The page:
Christmas trees are vital to Oregon’s cultural landscape and our economy. Oregon’s climate and skilled tree farmers produced some of the finest trees in the world.
All across Oregon, schools are serving more healthy local foods in the cafeteria and providing complementary food and garden-based education. And that is good news for Oregon’s kids and Oregon’s farmers, fishers, ranchers and food processors.
With more than 35,000 family farms growing more than 220 crops its no wonder Oregonians eat more vegetables than folks in nearly every other state.
You know who your doctor is, your dentist and the folks who fix your car, so why shouldn’t you know the farmers who grow your food? There are hundreds of farmers markets all over Oregon, and increasingly they are sprouting up in the workplace. It’s the ultimate convenience.
First, it was strawberries. Soon, blueberries were ripe for picking. Blackberries and raspberries are next in the seasonal rollout of fresh, delicious and healthy berries grown in Oregon.
For the second straight year, a friendly competition between Oregon and Washington got underway in June that will help alleviate some of the hunger problems persisting in the Pacific Northwest.
Whether it is selling at farmers’ markets and roadside stands or marketing through community supported agriculture (CSAs), Oregon producers are more likely than their counterparts in other states to cut out the middleman.
Did you know that Oregon schools lead the nation in percentage of food budget spent on local foods? Oregon has clearly embraced farm to school programs and is poised to increase the impact local foods have in the lives of school children statewide.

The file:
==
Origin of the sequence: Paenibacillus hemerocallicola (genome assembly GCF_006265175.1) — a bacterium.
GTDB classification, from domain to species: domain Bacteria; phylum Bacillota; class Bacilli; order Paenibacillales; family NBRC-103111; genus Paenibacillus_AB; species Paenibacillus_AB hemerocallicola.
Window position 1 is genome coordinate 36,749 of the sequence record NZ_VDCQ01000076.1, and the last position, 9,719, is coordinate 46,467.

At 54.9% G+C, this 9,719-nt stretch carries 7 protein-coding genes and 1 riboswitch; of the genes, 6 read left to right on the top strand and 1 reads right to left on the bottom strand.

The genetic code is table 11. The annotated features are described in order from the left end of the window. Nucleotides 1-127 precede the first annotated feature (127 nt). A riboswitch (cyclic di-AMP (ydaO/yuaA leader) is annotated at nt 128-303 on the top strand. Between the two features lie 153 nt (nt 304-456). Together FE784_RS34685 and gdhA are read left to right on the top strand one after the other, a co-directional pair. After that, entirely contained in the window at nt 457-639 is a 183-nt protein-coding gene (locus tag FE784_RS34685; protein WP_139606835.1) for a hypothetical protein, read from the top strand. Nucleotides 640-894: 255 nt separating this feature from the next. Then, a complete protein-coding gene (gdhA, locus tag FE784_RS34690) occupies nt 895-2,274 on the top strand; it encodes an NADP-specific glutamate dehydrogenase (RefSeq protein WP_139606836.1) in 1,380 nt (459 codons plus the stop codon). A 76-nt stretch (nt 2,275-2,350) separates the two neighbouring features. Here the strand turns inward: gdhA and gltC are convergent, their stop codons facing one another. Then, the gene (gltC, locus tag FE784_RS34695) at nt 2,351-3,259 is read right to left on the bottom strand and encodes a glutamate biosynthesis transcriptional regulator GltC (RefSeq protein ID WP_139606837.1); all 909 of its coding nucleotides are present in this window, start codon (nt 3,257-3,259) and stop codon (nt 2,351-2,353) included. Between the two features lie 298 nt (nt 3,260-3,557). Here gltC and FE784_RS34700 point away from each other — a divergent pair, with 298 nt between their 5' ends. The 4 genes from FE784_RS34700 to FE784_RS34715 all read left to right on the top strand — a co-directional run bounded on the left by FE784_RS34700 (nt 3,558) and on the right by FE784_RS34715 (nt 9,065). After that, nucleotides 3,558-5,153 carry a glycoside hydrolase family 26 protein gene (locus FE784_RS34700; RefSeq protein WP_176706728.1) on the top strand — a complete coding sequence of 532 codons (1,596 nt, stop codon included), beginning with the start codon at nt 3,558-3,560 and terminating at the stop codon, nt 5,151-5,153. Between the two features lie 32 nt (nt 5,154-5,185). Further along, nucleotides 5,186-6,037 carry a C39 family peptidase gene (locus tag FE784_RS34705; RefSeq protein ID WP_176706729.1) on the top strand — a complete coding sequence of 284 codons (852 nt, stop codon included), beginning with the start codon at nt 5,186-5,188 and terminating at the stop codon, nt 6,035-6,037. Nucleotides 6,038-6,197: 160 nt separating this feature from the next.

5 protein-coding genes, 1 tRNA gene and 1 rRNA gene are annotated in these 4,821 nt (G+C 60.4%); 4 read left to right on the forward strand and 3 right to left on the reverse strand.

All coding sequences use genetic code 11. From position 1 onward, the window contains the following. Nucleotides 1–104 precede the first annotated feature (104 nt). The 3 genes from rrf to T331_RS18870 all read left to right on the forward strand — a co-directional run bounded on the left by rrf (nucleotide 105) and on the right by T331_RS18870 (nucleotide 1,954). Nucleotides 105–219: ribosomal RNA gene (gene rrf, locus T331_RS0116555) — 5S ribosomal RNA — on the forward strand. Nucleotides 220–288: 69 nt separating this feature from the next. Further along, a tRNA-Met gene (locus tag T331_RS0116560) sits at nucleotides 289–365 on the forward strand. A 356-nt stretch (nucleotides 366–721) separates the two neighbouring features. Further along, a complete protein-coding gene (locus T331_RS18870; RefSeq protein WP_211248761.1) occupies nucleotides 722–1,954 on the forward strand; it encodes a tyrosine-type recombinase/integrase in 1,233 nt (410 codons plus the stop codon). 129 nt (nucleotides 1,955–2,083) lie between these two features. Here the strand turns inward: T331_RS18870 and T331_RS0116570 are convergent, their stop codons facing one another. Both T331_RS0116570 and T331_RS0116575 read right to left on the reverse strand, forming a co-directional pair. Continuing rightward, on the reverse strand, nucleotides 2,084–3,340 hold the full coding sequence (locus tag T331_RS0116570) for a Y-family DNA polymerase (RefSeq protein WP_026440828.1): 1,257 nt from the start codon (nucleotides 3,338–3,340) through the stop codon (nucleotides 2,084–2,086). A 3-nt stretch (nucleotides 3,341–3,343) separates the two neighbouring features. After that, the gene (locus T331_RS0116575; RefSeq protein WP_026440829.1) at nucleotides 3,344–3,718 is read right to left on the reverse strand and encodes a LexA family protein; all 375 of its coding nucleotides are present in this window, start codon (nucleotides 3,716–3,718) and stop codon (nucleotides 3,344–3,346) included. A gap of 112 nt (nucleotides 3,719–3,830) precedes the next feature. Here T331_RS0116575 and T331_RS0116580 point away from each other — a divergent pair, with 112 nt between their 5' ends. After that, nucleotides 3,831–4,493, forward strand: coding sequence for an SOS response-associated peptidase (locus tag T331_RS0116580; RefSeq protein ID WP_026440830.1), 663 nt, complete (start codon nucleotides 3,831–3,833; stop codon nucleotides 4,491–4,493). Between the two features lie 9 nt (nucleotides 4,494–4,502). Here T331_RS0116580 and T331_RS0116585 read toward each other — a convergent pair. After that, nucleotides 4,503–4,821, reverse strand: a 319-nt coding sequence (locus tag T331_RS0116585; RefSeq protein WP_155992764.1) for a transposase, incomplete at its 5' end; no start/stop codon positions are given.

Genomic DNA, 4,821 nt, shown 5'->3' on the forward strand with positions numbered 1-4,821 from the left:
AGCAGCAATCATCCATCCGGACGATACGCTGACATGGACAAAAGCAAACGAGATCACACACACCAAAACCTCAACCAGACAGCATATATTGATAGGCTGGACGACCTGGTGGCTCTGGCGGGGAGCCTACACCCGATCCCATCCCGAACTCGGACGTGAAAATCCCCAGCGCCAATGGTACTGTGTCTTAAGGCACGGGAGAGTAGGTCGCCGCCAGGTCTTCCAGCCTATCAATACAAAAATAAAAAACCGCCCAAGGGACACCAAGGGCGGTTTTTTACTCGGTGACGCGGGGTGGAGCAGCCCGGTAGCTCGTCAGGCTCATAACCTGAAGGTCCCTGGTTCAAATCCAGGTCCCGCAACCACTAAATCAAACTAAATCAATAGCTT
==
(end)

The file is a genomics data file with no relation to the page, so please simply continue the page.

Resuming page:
Many of us think of summer as a time for enjoying barbecued burgers, ice cream cones and farm-fresh produce. Visit one of Oregon's 90 farmers markets and experience fresh and flavorful locally grown fruits, vegetables, plants, hazelnuts, eggs and locally made cheeses.
It is hard to believe there are only three weeks left of school before kids are out for the summer. Do your kids have their summer plans laid out yet? What about enrolling them in a fun food, farm or cooking camp?
Springtime in Oregon is a wonderful time of year for agriculture. Right now is the time to prepare the soil, and plant seeds and transplants. There are also a lot of decisions to be made about what to grow, and how and when to grow it.
It may seem like the warmth of summer will never get here. But you don’t have to wait for it to stop raining to get out and enjoy Oregon agriculture. Springtime is a great time of year to experience unique Oregon agriculture adventures and make family memories that will last a lifetime.
A Community Supported Agriculture farm (CSA) is a great way to nourish your family and help Oregon farmers prosper. To become a part of a CSA, you purchase a subscription from a farm, and every week you receive a share of the harvest.
The Oregon dairy industry has been producing award-winning cheeses, milk, butter, premium ice cream, sour cream and yogurt for more than 150 years.
Oregon’s climate and soils produce the right combination of growing conditions that allow Oregon farmers to produce some of the deepest colored, sweetest fruits and vegetables available.
The Hazelnut, also known as the Filbert, is the official Oregon state nut. Folks often ask: is it a Filbert or a Hazelnut? There’s truly no wrong answer. “Filbert” is the correct name for both the tree and the nut.
Oregon farmers and ranchers raise a wide selection of meats, including pork, chicken, beef, lamb, poultry, goat, buffalo, rabbit and venison. Meat raised in Oregon is nutritionally rich and part of a balanced diet.
The USDA’s new guidelines suggest people eat fish twice a week. We’re lucky to live in Oregon where we can eat local seafood year round. Oregon seafood is caught from Astoria in the north, to Brookings in the south and it provides an economic backbone to many coastal communities.
March 24-29, 2014 is National Agriculture Week, a time to salute the more than two million US agricultural operators and 35,000 family farms in Oregon.
Do your kids eat breakfast? If they do, they will likely be better behaved, have a higher IQ, do better in school and grow up to be healthy adults. These are the conclusions of a mountain of research that shows why breakfast really is the most important meal of the day.